As shown in FIG. 5G, cannulated member 75 can be configured to slide overtop syringe 50 and can include handle or grip elements for facilitating manipulation in proximal and distal directions relative to syringe 50. As well, cannulated member 75 can include windows or cutouts for any syringe components that need or are desired to exit the side of cannulated member 75 (e.g. as in the connector 19 of syringe 50).
With reference to FIG. 6, an embodiment of an inventive medical device is illustrated that includes a needle assembly 6 and syringe 50. Needle assembly 6 is similar in construction to that shown in FIGS. 3A, 3B and 3C, and has elongated penetrating members 23 constructed of flexible biocompatible material having shape memory properties capable of being constrained within sleeve or cannulated member 75 having a single lumen 76 and assuming an original configuration when expelled from lumen 76. In the embodiment shown, the outermost members 23 have curved portions in their unconstrained (relaxed) condition thereby providing a generally wider, planer delivery configuration.
FIG. 7 illustrates the medical delivery device of FIG. 1B in use. In particular, medical agent 85 is being delivered through the plurality of apertures 13 into the nucleus 81 of identified spinal disc 80 to which access has been provided, for example minimally invasive access using the syringe needle assembly potentially in combination with a tubular introducer sleeve.) Although syringe 50 attached to spinal needle 1 is fitted with a plunger 56 and plunger head 57, a syringe having a screw drive mechanism, a ratcheting mechanism, a trigger, or another delivery mechanism for forcing or otherwise moving the medical agent through the system can be utilized with needle assembly 1 and other needle assembly embodiments of the invention.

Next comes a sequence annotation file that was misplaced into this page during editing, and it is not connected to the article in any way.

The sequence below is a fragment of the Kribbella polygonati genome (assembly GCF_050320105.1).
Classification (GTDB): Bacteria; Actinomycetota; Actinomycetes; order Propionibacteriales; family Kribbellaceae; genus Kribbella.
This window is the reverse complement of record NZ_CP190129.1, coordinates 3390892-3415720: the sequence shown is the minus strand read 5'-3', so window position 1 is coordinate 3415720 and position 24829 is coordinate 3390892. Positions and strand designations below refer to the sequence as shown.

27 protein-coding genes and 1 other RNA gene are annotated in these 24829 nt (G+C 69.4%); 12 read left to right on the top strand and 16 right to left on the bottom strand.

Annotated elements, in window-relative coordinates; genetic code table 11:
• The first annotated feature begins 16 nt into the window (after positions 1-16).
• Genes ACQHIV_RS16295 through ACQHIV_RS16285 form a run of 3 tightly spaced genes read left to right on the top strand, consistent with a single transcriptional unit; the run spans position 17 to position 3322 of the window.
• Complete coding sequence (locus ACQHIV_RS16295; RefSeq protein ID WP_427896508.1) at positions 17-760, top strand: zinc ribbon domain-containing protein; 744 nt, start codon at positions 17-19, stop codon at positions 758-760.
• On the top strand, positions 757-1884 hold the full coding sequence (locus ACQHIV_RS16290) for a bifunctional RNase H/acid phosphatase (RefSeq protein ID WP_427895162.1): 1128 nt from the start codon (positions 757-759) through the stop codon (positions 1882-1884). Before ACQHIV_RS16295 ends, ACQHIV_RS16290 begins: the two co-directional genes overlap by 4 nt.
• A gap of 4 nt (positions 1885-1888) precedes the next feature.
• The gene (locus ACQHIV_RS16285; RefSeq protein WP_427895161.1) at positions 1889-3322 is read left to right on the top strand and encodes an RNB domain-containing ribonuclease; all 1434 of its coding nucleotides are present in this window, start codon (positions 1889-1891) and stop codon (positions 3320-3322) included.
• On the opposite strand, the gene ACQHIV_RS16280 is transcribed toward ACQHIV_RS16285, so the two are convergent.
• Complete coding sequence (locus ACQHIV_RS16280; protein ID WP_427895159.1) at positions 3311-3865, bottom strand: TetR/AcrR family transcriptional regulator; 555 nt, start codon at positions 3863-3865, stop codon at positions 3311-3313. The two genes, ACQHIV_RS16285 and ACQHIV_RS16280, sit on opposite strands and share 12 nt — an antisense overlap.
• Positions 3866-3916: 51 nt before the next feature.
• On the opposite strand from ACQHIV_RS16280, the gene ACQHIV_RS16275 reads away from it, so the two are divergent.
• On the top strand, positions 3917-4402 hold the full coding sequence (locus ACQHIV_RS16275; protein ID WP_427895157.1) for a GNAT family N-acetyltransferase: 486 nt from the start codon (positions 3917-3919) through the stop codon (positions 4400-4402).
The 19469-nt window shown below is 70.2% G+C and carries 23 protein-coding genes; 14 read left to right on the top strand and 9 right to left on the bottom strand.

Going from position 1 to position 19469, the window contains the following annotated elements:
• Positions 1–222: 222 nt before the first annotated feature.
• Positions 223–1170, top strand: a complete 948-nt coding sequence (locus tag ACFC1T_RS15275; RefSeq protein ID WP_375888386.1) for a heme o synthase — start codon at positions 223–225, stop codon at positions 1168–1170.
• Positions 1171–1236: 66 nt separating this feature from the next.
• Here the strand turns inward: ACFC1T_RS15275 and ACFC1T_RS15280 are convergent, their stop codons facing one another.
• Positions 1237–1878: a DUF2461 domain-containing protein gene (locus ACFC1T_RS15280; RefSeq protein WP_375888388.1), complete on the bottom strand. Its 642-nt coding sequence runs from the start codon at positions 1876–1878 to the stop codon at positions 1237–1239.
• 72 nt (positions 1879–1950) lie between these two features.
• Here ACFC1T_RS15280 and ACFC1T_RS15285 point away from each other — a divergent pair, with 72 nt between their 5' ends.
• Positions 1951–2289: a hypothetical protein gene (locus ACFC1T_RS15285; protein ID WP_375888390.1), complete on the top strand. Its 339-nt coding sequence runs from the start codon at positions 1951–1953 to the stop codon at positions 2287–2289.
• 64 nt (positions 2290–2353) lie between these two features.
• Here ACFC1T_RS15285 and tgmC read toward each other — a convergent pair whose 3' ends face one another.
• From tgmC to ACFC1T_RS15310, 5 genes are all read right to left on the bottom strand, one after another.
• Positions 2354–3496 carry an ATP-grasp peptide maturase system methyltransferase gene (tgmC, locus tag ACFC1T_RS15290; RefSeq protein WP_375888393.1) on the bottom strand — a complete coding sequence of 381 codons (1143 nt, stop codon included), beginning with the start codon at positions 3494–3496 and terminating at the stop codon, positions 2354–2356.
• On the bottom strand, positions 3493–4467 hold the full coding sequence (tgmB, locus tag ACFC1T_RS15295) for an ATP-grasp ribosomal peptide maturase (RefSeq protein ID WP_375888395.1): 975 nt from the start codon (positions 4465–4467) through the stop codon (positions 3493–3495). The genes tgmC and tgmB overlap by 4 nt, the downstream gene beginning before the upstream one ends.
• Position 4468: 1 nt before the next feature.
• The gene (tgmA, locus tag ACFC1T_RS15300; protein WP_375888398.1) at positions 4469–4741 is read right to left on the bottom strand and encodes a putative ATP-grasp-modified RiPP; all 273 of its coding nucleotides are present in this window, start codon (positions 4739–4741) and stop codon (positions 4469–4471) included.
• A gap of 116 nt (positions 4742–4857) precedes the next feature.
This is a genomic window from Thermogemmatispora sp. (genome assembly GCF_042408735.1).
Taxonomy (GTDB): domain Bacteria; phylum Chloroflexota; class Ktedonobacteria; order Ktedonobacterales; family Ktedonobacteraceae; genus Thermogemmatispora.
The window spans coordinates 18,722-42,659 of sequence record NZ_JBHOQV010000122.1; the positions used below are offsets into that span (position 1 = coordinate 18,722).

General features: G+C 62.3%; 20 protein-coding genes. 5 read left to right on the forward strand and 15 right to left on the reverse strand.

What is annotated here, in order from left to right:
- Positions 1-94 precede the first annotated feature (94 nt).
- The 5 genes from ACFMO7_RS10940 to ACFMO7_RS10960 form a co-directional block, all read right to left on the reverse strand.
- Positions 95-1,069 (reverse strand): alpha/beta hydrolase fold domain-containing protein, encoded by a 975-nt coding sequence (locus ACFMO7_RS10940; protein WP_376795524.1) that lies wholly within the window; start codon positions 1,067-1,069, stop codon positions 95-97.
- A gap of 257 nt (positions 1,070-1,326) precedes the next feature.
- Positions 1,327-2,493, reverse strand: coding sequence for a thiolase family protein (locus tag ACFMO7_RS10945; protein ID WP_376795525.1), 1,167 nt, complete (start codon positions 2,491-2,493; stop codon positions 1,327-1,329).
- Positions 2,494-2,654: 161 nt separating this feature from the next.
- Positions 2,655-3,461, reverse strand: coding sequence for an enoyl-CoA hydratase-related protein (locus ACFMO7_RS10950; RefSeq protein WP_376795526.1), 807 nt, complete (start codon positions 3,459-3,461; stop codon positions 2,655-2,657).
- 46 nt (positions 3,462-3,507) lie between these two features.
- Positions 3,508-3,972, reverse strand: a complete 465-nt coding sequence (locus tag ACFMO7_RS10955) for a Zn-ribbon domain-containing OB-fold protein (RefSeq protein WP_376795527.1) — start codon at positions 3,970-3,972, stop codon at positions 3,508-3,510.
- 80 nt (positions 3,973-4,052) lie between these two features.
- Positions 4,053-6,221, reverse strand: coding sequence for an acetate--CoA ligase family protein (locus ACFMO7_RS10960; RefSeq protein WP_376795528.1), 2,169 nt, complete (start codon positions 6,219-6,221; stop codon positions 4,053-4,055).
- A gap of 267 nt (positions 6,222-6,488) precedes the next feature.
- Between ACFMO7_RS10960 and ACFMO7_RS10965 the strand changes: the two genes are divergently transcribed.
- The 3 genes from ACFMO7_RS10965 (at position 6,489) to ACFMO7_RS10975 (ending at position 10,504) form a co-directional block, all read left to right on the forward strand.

FIG. 8 shows the medical delivery device of FIG. 2B in use. After providing access to disc 80 (e.g. minimally invasive access as discussed above) a medical agent 85 is shown being delivered with needle assembly 2 through apertures 13 into the nucleus 81 of spinal disc 80 simultaneously with the withdrawal of material (e.g. tissue fluid) 86 through apertures 38, for example using a separate syringe device 100 coupled to connector 19. It will be understood that syringe device 100 could be replaced with a simple container that can collect fluid at ambient pressure in situations wherein the pressure generated in the disc or other tissue bed is sufficient to drive fluid and/or other tissue material through the withdrawal fluid path (i.e. assisted withdrawal with reduced pressure or other active mechanisms will not necessarily be required in all situations). Connector 19 can be adapted to be fitted with a flexible tubing or fitted with a special connector such as a luer-lock fitting to assist in creating a suitable pathway into syringe device 100 or another collection device.